For one thing, it is usually the conservative wing of the Supreme Court that habitually advocates “judicial restraint” and “deference to local government.” But in the Kelo case, it was ñ the liberals that argued against judicial activism and who refused to “second guess” the local government’s decision to bulldoze a neighborhood.
On the other hand, it is the liberals who usually defend the rights of the poor and down trodden. But in Kelo, it is the more conservative dissenters who are making that argument. Justice O’Connor pointed out, correctly, that the primary beneficiaries of these seizures of private property are those “with disproportionate influence and power in the political process, including large corporations and development firms.
But it was downright hypocrisy for these conservative Justices, particularly Thomas, who, on a regular basis, has slashed and burned his way through the Constitutional rights of powerless people, to pretend to be a defender of the poor and talk about the “working-class” and the “immigrant community” and the “lower income and elderly.” It’s clear that Thomas along with Scalia and Rehnquist are angry for ideological reasons. Private property means wealth and privilege and the notion that local communities should have the power to seize that property in the name of “alleviating unemployment” or “enhancing their tax base” sounds a little too much like socialism, a little too much like nationalization of resources or industries.
Who knows, some communities might want to start seizing factory farms to stop pollution of streams, or seize newspapers that threaten to go out of business unless they get approval for a joint operating agreement. The conservatives do not like the notion of local governments with broad constitutional powers that might at some point threaten the interests of the wealthy elite that run this country under the guise of democratic rule.
And what of Ralph Nader who fought developers and big corporations on behalf of the people of Poletown and New London and other communities and who has been an outspoken defender of the working class and the poor? How does he end up being on the same side as the conservative wing of the Court?
For one thing, the majority Justices in Kelo, Stevens, Breyer, Ginsbugr, Kennedy and Souter, who upheld the broad interpretation of eminent domain, are clearly delusional if they think local officials are going to protect the interests of their homeowner-constituency against big corporations and developers. Justice Stevens talks about how the New London plan was “carefully formulated” and how the local legislatures and courts were best at “discerning local public needs.” Nonsense. Many of these local politicians have the values of used car salesmen and the not-so-subtle exchange of votes for campaign contributions is commonplace. And the courts, with judicial races financed by big business, are no better.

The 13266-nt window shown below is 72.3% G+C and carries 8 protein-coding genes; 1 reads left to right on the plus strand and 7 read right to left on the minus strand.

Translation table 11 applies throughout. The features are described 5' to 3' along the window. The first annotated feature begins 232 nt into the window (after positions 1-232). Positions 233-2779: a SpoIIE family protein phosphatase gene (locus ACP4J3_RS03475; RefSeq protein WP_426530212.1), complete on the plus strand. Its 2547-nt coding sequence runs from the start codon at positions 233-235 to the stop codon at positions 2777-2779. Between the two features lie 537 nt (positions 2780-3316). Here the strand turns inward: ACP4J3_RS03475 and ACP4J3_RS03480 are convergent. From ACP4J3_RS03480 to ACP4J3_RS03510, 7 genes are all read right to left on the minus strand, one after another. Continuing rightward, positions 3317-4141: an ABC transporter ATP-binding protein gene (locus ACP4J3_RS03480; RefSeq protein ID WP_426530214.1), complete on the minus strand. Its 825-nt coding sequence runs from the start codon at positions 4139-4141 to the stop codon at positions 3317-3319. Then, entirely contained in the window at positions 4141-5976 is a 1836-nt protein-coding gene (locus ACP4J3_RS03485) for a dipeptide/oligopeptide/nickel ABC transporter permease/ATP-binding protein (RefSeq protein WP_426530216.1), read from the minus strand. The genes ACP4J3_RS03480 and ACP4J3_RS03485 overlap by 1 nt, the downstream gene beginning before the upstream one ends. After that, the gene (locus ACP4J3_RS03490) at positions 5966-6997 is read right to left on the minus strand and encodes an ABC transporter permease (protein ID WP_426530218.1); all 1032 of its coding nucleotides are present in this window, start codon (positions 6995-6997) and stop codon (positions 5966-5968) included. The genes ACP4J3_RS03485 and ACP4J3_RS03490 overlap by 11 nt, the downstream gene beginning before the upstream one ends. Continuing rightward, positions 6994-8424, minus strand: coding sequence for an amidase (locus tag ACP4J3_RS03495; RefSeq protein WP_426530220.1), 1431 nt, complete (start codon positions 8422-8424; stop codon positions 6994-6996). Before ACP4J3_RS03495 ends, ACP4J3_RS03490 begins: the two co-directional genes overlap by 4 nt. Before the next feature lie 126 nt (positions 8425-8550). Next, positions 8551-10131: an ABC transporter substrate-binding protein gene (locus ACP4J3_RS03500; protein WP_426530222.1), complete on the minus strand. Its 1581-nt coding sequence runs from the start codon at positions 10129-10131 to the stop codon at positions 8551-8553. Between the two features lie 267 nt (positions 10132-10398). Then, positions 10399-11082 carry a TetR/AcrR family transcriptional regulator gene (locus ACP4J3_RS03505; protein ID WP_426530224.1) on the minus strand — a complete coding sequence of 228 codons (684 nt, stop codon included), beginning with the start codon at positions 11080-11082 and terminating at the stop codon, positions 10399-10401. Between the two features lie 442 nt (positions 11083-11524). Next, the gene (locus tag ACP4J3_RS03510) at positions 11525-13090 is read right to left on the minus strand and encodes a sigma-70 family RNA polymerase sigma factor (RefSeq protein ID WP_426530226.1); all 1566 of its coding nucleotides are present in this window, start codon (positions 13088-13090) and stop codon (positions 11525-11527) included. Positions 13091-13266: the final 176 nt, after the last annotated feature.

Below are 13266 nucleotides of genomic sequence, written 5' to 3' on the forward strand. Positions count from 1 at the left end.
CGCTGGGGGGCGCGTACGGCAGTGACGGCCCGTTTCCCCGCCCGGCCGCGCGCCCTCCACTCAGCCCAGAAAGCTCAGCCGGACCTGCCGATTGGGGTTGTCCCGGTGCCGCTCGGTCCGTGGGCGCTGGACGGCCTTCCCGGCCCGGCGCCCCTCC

The difficulty with this case and with this issue is that it does not address the fact that there is simply too much money to be made by politically connected developers and too many corrupt, self-serving local politicians and legislators willing to do their bidding.
And the media, our watch dog on government, is as profit-driven as the developers and is certainly more closely aligned in interest with the banks and chamber of commerce types than with the working class. If anything, the corporate media can be depended upon to cast the issue in a way that makes voting against some development project akin to burning the flag. How could anyone be “opposed to progress” or opposed to a development that will “produce jobs” or “clear slums” or “increase the tax base?”
After Kelo the individual states will still have the power to change or interpret their own constitutions to restrict the power of eminent domain. And in the coming years this fight will shift to the state legislatures and the Courts. In Michigan, where that state’s Supreme Court first approved expanded eminent domain legislation then reversed itself 25 years later, the pressure is already on to approve new, constitutionally acceptable, legislation lest cities like Detroit be disadvantaged in their competition with cities in states that can take private property for development. The race to the bottom begins anew.
GEORGE CORSETTI is a Detroit attorney and filmmaker who, along with Jeanie Wylie and Richard Wieske, made a documentary film, "Poletown Lives!," about the destruction of Poletown. He can be reached at:email@example.com